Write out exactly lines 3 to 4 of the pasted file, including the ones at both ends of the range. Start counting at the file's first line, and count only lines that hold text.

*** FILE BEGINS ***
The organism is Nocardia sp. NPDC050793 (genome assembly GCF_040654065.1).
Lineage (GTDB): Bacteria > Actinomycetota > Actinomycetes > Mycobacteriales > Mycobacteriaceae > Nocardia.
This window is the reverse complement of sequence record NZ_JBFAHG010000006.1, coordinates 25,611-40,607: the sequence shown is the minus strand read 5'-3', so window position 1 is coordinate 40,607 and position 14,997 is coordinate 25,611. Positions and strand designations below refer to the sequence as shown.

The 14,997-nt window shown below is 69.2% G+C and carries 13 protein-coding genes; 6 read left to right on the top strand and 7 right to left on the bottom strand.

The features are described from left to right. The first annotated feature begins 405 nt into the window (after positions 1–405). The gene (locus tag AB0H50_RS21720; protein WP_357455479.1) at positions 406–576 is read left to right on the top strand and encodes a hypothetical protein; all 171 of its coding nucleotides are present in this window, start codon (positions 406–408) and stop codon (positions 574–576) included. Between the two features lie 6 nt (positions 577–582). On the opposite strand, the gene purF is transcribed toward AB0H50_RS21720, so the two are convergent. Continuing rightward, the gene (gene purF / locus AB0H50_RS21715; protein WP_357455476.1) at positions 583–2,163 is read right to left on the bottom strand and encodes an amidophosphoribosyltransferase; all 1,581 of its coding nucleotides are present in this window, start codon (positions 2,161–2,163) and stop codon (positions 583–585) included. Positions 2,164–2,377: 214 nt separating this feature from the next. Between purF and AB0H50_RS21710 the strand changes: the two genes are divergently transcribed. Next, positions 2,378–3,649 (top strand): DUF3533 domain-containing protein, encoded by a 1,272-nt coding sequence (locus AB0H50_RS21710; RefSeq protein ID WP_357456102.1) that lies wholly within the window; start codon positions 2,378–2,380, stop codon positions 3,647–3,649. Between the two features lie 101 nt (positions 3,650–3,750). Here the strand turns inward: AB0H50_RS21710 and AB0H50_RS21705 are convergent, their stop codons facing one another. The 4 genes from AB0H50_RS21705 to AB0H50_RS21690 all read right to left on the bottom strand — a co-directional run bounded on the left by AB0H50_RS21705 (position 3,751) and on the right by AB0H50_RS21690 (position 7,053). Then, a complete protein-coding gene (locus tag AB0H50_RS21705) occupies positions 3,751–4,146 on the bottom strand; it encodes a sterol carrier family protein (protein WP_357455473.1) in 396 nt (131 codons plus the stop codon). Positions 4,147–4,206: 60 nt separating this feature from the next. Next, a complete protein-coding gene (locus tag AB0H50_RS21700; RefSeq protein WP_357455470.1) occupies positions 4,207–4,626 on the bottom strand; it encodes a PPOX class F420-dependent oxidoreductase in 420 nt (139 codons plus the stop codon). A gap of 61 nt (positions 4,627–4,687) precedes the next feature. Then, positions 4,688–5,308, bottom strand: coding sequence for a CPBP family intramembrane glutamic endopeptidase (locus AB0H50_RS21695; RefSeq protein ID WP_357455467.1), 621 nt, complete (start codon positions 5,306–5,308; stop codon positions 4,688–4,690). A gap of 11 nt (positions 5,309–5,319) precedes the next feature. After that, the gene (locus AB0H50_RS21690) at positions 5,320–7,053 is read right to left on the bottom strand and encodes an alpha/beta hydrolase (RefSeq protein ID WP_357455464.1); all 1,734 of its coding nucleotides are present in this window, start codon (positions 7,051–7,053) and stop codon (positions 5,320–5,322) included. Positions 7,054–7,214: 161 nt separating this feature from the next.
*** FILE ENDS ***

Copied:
This window is the reverse complement of sequence record NZ_JBFAHG010000006.1, coordinates 25,611-40,607: the sequence shown is the minus strand read 5'-3', so window position 1 is coordinate 40,607 and position 14,997 is coordinate 25,611. Positions and strand designations below refer to the sequence as shown.

The 14,997-nt window shown below is 69.2% G+C and carries 13 protein-coding genes; 6 read left to right on the top strand and 7 right to left on the bottom strand.